Devotions upon Emergent Occasions
John Donne
            At inde
Mortuus es, Sonitu celeri,
     pulsuque agitato.

The Bell rings out, and tells
me in him, that I am dead.

THE Bell rings out; the pulse thereof is changed; the tolling was a faint, and intermitting pulse, upon one side; this stronger, and argues more and better life. His soule is gone out; and as a Man, who had a lease of 1000. yeeres after the expiration of a short one, or an inheritance after the life of a man in a consumption, he is now entred into the possession of his better estate. His soule is gone; whither? Who saw it come in, or who saw it goe out? No body; yet every body is sure, he had one, and hath none. If I will aske meere Philosophers, what the soule is, I shall finde amongst them, that will tell me, it is nothing, but the temperament and harmony, and just and equall composition of the Elements in the body, which produces all those faculties which we ascribe to the soule; and so, in it selfe is nothing, no separable substance, that overlives the body. They see the soule is nothing else in other Creatures, and they affect an impious humilitie, to think as low of Man. But if my soule were no more than the soul of a beast, I could not thinke so; that soule that can reflect upon it selfe, consider it selfe, is more than so. If I will aske, not meere Philosophers, but mixt men, Philosophicall Divines, how the soule, being a separate substance, enters into Man, I shall finde some that will tell me, that it is by generation, and procreation from parents, because they thinke it hard, to charge the soule with the guiltiness of originall sinne, if the soule were infused into a body, in which it must necessarily grow foule, and contract originall sinne, whether it will or no; and I shall finde some that will tell mee, that it is by immediate infusion from God, because they think it hard, to maintaine an immortality in such a soule, as should be begotten, and derived with the body from mortall parents. If I will aske, not a few men, but almost whole bodies, whole Churches, what becomes of the soules of the righteous, at the departing thereof from the body, I shall bee told by some, That they attend an expiation, a purification in a place of torment; By some, that they attend the fruition of the sight of God, in a place of rest; but yet, but of expectation; By some, that they passe to an immediate possession of the Presence of God. S. Augustine studied the nature of the soule, as much as anything, but the salvation of the soule; and he sent an expresse Messenger to Saint Hierome, to consult of some things concerning the soule: But he satisfies himselfe with this: Let the departure of my soule to salvation be evident to my faith, and I care the lesse, how darke the entrance of my soule, into my body, bee to my reason. It is the going out, more than the comming in, that concernes us. This soule, this Bell tells me, is gone out; Whither? Who shall tell mee that? I know not who it is; much less what he was; The condition of the man, and the course of his life, which should tell mee whither hee is gone, I know not. I was not there in his sicknesse, nor at his death; I saw not his way, nor his end, nor can aske them, who did, thereby to conclude, or argue, whither he is gone. But yet I have one neerer mee than all these; mine owne Charity; I aske that; and that tels me, He is gone to everlasting rest, and joy, and glory: I owe him a good opinion; it is but thankfull charity in mee, because I received benefit and instruction from him when his Bell told: and I, being made the fitter to pray by that disposition, wherein I was assisted by his occasion, did pray for him; and I pray not without faith; so I doe charitably, so I do faithfully beleeve, that that soule is gone to everlasting rest, and joy, arid glory. But for the body, how poore a wretched thing is that? wee cannot expresse it so fast, as it growes worse and worse. That body which scarce three minutes since was such a house, as that that soule, which made but one step from thence to Heaven, was scarse thorowly content, to leave that for Heaven: that body hath lost the name of a dwelling house, because none dwells in it, and is making haste to lose the name of a body, and dissolve to putrefaction. Who would not bee affected, to see a cleere and sweet River in the Morning, grow a kennell of muddy land water by noone, and condemned to the saltnesse of the Sea by night? And how lame a picture, how faint a representation is that, of the precipitation of mans body to dissolution! Now all the parts built up, and knit by a lovely soule, now but a statue of clay, and now, these limbs melted off, as if that clay were but snow; and now, the whole house is but a handfull of sand, so much dust, and but a pecke of rubbidge, so much bone. If he, who, as this Bell tells mee, is gone now, were some excellent Artificer, who comes to him for a clocke, or for a garment now? or for counsaile, if hee were a Lawyer? If a Magistrate, for Justice? Man, before hee hath his immortall soule, hath a soule of sense, and a soule of vegetation before that: This immortall soule did not forbid other soules, to be in us before, but when this soule departs, it carries all with it; no more vegetation, no more sense: such a Mother in law is the Earth, in respect of our naturall mother; in her wombe we grew; and when she was delivered of us, wee were planted in some place, in some calling in the world; In the wombe of the earth, wee diminish, and when shee is deliverd of us, our grave opened for another, wee are not transplanted, but transported, our dust blowne away with prophane dust, with every wind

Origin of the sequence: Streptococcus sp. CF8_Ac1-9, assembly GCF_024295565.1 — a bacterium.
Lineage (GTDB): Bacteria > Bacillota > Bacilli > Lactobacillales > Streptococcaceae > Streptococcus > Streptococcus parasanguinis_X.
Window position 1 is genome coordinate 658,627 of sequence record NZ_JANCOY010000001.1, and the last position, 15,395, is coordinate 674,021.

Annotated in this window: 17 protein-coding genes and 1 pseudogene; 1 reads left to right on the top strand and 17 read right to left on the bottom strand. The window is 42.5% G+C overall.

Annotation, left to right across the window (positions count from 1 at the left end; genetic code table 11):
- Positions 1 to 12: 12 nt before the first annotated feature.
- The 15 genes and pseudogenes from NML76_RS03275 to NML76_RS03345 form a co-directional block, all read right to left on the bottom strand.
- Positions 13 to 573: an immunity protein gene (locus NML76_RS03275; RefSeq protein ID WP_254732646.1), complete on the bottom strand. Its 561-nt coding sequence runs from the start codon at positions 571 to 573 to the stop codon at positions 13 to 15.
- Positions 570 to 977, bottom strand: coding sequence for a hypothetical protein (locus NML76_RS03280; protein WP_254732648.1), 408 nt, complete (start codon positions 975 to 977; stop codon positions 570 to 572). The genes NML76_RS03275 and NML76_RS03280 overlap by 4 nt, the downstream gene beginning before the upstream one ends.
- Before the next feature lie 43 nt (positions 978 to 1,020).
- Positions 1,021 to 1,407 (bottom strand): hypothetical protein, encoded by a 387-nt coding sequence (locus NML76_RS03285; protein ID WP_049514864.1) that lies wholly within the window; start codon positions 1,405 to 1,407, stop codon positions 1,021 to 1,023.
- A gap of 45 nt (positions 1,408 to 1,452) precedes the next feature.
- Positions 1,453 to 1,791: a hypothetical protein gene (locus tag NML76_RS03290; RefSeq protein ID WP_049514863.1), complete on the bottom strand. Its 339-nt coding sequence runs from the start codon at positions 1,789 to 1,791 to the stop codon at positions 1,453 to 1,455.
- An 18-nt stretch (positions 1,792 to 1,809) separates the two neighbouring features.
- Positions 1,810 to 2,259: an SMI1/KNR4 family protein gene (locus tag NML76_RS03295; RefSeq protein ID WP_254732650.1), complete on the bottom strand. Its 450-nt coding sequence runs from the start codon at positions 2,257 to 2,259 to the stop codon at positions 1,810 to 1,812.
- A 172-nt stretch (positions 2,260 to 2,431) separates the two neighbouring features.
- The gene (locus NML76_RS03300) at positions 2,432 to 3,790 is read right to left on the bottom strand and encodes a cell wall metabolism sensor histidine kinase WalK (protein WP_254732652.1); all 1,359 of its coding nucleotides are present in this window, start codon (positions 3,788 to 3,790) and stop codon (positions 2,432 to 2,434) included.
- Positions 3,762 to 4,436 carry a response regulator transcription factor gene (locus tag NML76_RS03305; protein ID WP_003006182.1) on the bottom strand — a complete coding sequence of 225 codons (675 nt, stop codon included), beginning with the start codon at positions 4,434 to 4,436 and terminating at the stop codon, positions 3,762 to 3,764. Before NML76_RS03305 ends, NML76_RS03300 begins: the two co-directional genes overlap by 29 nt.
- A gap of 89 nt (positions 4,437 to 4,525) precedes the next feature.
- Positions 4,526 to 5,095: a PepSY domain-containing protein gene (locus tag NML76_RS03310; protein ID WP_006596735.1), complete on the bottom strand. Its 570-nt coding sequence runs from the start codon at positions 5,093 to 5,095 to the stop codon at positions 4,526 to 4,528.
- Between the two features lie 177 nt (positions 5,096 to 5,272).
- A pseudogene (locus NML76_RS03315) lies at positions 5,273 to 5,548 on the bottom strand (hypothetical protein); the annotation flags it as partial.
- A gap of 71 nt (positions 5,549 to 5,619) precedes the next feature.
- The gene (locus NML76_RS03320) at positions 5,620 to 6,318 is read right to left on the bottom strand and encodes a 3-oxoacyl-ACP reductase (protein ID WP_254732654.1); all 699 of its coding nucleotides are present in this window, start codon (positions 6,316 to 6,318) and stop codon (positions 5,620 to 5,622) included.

Source :
Donne, John.  The Complete Poetry and Selected Prose of John Donne.
Charles M. Coffin, Ed. New York: Modern Library, 1952. 442-444.
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